Reuben Ng: On his return to obscurity

Reuben Ng

Funnies Editor

ryng@goshen.edu

 

A key component to a meaningful SST experience is the right attitude, in this case, fear.

A key component to a meaningful SST experience is the right attitude, in this case, fear.

Good evening.  Of course you may have begun reading this at some time other than evening, and if that is the case please set this article aside until evening has arrived, along with the drama and allure that so readily accompanies it.  At the very least, draw the blinds and squint your eyes knowingly and/or enigmatically.

 

The proper atmosphere now established, and all other matters of ambience aside, I feel it is now appropriate to introduce myself.

 

My name is Reuben Ng and, to be perfectly blunt, you either know me or you do not.  Nevertheless as an agent of truth I feel the need to give you a brief background of myself.  I was, and I still am.

 

And yet I feel the usual platitudes are necessary here, too.  I have been a funnies editor in times past, have written several notable pieces and several even more notable Communicator Announcements, and recently have returned from a brief stint on Study Service Term, or SST, in China.  This final topic I’ve found fit to discuss in some capacity here.

 

What should be apparent to anyone (whether you have gone on SST or not), is that the most defining characteristic of SST is that you return.  Sooner or later you are back where you started and at least physically not much different for it.  Not one person in my SST unit so much as lost a limb!  And what’s equally important is that nearly everything you’ve left behind is still there, waiting and virtually identical.  Not a single one of my so-called friends here has lost any sort of appendage either.

 

Personally, I have found this all a little underwhelming, but that is only half of the disappointing story (sometimes referred to as “my life”).

 

As I was able to say in the Record last semester, there are two types of people: those who have forgotten me, and those who never knew me to begin with.  Since returning to Goshen, I’ve confirmed the presence of both groups and have also discovered a third: those who feel they should remember me.  I like to call these people “my friends”.  I can’t claim to be really helping this situation.  My current off-campus domicile (although alarmingly close to campus), and my lack of even such basic necessities as munch money or a meal plan, mean my interactions with others can almost be completely eliminated.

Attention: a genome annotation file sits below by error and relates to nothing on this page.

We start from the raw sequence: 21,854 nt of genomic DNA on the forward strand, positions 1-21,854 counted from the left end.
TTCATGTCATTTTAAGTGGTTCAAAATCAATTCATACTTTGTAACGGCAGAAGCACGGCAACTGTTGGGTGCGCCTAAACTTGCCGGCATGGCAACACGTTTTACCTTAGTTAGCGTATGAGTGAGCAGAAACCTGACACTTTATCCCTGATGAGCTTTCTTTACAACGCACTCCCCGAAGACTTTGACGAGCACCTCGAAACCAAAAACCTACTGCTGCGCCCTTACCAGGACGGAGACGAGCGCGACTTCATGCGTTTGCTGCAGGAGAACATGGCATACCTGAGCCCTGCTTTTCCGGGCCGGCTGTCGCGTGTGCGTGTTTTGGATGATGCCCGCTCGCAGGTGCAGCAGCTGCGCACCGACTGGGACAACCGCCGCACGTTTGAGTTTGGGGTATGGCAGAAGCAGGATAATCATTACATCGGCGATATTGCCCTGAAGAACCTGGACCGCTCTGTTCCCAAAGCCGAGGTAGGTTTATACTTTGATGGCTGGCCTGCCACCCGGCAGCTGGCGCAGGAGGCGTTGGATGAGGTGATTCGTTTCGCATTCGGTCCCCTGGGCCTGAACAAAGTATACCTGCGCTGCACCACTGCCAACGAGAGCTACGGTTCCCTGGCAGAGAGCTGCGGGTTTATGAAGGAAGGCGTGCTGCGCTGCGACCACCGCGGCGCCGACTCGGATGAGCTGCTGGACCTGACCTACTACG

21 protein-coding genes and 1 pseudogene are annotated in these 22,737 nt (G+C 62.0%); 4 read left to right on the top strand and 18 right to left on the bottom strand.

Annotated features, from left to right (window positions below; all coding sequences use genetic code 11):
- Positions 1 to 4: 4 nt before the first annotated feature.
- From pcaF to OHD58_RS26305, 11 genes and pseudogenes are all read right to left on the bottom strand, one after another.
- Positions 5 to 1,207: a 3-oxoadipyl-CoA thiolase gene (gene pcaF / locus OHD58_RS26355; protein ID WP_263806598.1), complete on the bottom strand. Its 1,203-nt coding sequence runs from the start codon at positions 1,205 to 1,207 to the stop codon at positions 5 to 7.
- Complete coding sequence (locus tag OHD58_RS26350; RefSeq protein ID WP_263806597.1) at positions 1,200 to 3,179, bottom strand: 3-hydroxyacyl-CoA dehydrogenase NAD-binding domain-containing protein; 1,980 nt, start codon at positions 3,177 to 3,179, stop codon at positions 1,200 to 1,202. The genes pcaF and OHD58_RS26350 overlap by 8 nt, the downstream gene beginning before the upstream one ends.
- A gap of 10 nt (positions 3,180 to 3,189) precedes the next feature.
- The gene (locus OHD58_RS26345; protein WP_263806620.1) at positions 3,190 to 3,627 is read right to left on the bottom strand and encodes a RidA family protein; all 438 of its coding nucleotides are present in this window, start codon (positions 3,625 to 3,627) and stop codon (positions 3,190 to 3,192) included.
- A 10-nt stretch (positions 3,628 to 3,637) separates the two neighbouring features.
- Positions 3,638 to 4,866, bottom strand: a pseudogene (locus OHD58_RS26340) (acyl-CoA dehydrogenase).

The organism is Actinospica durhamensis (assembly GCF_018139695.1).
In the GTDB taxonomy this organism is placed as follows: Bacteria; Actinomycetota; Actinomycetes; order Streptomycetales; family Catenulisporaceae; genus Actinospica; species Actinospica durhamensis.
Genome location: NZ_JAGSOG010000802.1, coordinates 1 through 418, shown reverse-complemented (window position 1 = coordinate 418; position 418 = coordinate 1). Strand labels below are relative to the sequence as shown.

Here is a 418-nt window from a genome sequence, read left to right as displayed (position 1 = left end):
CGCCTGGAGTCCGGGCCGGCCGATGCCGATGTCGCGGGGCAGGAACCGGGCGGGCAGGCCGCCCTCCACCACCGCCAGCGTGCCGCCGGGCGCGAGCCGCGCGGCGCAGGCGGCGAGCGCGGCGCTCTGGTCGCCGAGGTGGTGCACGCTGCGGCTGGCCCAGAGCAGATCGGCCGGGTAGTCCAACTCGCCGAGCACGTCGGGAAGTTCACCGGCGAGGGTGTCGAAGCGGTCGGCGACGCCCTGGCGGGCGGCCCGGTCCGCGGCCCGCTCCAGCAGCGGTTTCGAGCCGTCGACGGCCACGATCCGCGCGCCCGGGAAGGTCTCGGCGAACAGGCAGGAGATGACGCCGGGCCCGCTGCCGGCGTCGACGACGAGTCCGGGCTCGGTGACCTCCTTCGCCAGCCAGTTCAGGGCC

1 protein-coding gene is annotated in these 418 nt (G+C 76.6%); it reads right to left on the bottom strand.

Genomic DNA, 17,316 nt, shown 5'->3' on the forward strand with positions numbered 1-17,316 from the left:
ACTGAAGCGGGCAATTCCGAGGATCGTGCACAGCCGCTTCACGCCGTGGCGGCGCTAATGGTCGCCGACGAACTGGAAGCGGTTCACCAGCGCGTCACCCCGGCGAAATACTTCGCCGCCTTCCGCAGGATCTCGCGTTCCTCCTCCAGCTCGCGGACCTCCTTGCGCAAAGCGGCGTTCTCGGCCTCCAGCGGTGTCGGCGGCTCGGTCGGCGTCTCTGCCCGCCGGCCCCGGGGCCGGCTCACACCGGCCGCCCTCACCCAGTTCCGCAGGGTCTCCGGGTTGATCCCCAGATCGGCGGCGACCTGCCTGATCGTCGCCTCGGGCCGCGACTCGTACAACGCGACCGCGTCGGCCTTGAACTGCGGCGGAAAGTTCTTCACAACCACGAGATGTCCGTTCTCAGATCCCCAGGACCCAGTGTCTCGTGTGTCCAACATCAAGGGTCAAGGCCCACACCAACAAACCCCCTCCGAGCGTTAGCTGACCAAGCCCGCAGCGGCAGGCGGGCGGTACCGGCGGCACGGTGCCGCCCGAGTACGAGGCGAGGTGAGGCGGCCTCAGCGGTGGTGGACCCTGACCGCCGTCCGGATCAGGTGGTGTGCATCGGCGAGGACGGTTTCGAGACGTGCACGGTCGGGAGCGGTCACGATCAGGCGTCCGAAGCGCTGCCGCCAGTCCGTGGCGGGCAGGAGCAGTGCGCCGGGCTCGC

Keeping a low profile is just one of the many difficulties one faces on return from SST—a person’s hard-won obscurity is all too easily lost on a campus like this.

 

All in all though, I suppose I have returned at the best possible time. It is this time of year during which the glaciers rumble down through Elkhart and envelop Goshen, and when glimpses of yeti-like creatures are caught amidst flurries of snow.  (The latter has been attributed to unfortunate holdouts hearkening back to the infamous days of “No-shave November”.)  The wonderful freeze-thaw cycles have taken hold, leaving behind marvelously treacherous ice patches, specifically on the stairs leading to my accommodations.  Such surroundings do indeed bring a level of clarity and perspective. I’ve already begun drafting a will and parts of a eulogy.

 

At this point, I really do have very little left to add.  I hope this introduction has proved adequate for your understanding of me, although I would be somewhat surprised at that outcome.  I suppose, last of all, I should apologize in advance for all the ramblings and nonsense you’ll have to endure from me.  But after all, that’s what they pay me for.  Wait.  They don’t pay me.

 

 

 

 

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